„Open Lesson” launched in Poland with 30 workshops

    We launched the “Open Lesson” in March during the Open Education Week, with over 30 educators from around Poland committing to conducting such workshops.

    Polish Virtual University of Łódź organized a meeting for 20 people involved in academic and remote education, who have drawn attention to the fact that open educational materials are an underrated resource among university staff. The group led by Mrs. Lidia Mirowska used our scenario as a pretext for a discussion on copyright and sharing and reuse of teaching materials in classes conducted on-line.

    In one of elementary schools in Warsaw, open lesson was conducted for 6th graders. Strongest emotions arose after conducting the exercise, during which the children had to declare how much they want to protect an art of work that they just created. It turned out that it was only after a long discussion about what would happen if Leonardo da Vinci wanted to hide the Lady with an Ermine, the kids let it go a little bit and stopped being copyright extremist. What is more, the teacher used our scenario also to discuss how to protect one’s personal data on Facebook, and why this is so important.

    In Cieszyn, Open Lesson served as an inspiration for the meeting for librarians interested in the licensing of educational materials. An exercise about searching for open content online led participants to the conclusion that there are more resources available if one does not limit their search to open resources. A heated debate on this topic ended when participants agreed that the more people spread the idea of Creative Commons and use these licenses, the more resources will be available and they will be of better quality (becoming a viable alternative for closed content).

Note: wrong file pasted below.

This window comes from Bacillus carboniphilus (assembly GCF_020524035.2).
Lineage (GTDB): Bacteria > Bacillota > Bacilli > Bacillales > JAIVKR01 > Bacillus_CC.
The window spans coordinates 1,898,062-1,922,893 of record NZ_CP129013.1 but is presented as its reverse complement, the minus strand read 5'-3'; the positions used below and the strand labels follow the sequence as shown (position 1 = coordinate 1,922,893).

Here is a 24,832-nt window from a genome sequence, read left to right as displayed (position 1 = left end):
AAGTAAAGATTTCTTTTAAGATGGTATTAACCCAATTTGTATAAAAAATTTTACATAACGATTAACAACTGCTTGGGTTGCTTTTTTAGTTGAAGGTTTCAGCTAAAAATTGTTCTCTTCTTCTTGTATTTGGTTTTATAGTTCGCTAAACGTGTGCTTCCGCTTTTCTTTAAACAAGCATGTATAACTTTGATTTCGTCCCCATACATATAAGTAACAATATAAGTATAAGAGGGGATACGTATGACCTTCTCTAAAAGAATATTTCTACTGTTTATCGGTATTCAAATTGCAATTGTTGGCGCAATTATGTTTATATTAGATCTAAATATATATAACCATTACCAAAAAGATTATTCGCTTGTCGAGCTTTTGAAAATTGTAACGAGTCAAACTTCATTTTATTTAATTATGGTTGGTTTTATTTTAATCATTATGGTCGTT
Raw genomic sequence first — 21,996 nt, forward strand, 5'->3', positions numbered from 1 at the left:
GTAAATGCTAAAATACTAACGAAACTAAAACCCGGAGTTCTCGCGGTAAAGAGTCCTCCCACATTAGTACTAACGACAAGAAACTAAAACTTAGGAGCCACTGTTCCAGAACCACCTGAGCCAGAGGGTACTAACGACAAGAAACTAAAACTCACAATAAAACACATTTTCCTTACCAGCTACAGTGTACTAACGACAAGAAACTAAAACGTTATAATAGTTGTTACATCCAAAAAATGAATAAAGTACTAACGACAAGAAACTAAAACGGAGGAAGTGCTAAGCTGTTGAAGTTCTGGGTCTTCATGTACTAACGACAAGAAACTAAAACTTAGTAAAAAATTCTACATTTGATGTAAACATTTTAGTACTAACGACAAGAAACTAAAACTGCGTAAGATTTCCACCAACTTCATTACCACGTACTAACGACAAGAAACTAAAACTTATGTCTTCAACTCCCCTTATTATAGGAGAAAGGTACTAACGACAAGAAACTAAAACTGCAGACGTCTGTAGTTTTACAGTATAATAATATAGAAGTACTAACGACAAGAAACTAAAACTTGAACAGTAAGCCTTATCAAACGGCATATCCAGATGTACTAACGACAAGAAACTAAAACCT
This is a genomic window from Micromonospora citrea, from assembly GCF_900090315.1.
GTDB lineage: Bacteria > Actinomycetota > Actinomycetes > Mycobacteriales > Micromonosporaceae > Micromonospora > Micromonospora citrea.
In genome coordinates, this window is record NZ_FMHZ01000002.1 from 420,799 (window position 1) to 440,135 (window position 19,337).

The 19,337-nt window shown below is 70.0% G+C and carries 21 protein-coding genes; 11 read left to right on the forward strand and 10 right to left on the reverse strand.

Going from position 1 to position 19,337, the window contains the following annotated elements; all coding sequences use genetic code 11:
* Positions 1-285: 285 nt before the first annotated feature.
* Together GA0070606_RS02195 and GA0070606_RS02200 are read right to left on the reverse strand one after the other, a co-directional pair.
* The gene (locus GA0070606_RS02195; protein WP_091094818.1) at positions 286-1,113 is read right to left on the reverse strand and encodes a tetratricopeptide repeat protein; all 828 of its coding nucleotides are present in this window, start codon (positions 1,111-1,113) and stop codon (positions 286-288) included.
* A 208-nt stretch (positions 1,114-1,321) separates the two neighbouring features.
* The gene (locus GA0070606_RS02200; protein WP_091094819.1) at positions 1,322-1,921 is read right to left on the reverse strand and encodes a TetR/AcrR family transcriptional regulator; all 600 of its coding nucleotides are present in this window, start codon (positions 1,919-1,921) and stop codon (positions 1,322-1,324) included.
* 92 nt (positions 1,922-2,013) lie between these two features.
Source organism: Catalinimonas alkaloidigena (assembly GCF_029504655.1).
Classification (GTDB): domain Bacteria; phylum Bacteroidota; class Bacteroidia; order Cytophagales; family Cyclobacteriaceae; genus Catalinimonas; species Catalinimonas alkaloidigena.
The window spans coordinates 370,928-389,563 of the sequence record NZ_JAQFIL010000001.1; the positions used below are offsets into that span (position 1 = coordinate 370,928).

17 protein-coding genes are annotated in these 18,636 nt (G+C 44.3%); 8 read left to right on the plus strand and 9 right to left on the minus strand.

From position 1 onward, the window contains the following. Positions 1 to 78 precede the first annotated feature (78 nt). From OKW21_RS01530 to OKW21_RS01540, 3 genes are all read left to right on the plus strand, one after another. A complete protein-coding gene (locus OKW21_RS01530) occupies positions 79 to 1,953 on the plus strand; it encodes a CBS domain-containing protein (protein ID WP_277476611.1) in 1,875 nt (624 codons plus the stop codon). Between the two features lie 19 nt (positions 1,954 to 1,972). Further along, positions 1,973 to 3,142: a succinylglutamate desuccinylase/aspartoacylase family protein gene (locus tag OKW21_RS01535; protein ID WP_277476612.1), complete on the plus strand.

The workshop participants in Włocławek, on the other hand, used the Open Lesson to create their own list of online open resources, which might be potentially useful for teachers working with different subjects.

    „Open Lesson” goes global

    In the next step, we are making the “Open lesson” scenario available for international use. We hope that the resource will prove useful also for activists and educators in other countries. We are publishing it today as an Open Educational Resource, available in English as a PDF file.

     

    If you are interested in trying out and using our scenario – let us know! We’d like to know about your experiences with this workshop concept. And most importantly, we are interested in seeing how you would remix and improve this material.

    The „Open Lesson” project is organised in co-operation with the Creative Commons School of Open.